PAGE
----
Aside from the Gonne theory, some analyses see the personification of Love through its capitalisation as a ‘modern day’ Eros. I’m sure there are many other interpretations and I invite you to go and look; for me, these two are enough to add to my own view.
As for Maud Gone, she seems to have been quite a feisty, strong character and her biographies refer to her as a feminist, a champion of Ireland, a force to be reckoned with. Lucien Millevoye, her married lover and eventual husband prior to meeting Yeats, seems to have unleased her political aspirations. I wonder if Millefoye is one of the other ‘true loves’ Yeats refers to, perhaps in envy?
If it is true that the poem is about Maud Gonne, then the theme of unrequited love naturally comes to mind. However. If he knows her better than any other, sees the good and the bad in her, surely he knew her well enough for his love not to be unrequited? We can all idolise someone without knowing them, we can dream of their perfection, but when reality sets in it is rarely one and the same. Dirty laundry. Unpredictable moods. Weird personal habits. And according to the hundreds of biographies out there, they did have a relationship of sorts depending on which version you read (chaste friendship or fleeting affair). So that isn’t really love of the ‘unrequited’ kind either, is it?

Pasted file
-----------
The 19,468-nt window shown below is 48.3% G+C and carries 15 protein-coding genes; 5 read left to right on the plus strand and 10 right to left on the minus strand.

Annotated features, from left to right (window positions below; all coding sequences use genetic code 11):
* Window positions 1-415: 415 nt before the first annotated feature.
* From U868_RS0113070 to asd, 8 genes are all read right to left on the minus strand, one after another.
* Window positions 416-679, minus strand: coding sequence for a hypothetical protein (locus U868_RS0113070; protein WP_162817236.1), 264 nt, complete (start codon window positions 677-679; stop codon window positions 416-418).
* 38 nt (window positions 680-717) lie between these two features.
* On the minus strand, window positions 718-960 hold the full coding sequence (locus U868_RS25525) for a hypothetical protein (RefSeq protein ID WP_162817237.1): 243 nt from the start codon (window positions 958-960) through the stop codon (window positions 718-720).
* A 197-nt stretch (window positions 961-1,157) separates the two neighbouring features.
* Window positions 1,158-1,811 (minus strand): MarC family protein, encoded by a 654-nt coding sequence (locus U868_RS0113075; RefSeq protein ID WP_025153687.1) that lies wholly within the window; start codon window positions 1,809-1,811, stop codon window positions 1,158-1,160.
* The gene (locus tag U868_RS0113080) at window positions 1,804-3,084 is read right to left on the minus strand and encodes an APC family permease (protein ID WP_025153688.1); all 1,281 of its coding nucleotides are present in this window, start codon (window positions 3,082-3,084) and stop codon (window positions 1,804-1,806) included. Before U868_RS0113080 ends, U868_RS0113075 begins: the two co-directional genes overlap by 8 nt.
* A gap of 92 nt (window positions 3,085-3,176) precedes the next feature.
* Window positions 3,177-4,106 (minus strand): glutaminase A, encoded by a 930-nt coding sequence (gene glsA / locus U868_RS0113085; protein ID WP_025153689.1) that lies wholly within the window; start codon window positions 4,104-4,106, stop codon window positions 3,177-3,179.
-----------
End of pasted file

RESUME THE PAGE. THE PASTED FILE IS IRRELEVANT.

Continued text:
Getting caught up in other peoples’ opinions is not what I want to do here. It doesn’t mean they aren’t valid, it does mean if I don’t read this and analyse it for myself, I am defeating my own purpose.
So. Here’s my take on it.
A lot of analyses of this poem talk of yearning like this relationship is already done and dusted. For me I see it in its end days, in that awful period where you both know it’s coming to an end and where one invariably still loves the other more. But it is still at a point where it could be saved; she’s not quite left him yet. And I am no eternal optimist about love and such stuff.
My feelings toward the author and the subject have switched back and forth. I have disliked the subject then thought she was put on an unattainable pedestal, then felt that it wasn’t her fault she didn’t love him back. For the author I started by feeling sorry for him, then a little put off by his ‘I’m better than all the rest’ and ‘I love despite all that is wrong with you attitude’, finally returning to a little more understanding because hey, who hasn’t – who doesn’t – love someone despite it not being returned? Who hasn’t made someone perfect in their eyes and been let down by their actual existence – which isn’t their fault either by the way, people are flawed.
I really like this poem, I think it speaks to all of us who have ever loved anyone. It does leave me feeling a little unfinished, but that’s okay; I started reading about the alleged characters in this story and felt myself being lured into business that wasn’t my own. I’ll leave my images of these people shiny and intact rather than dulled by the facts; unrealistic I know, but then I can pretend there’s a ‘happily ever after’ possible for them.
When I read this I think of the song… Black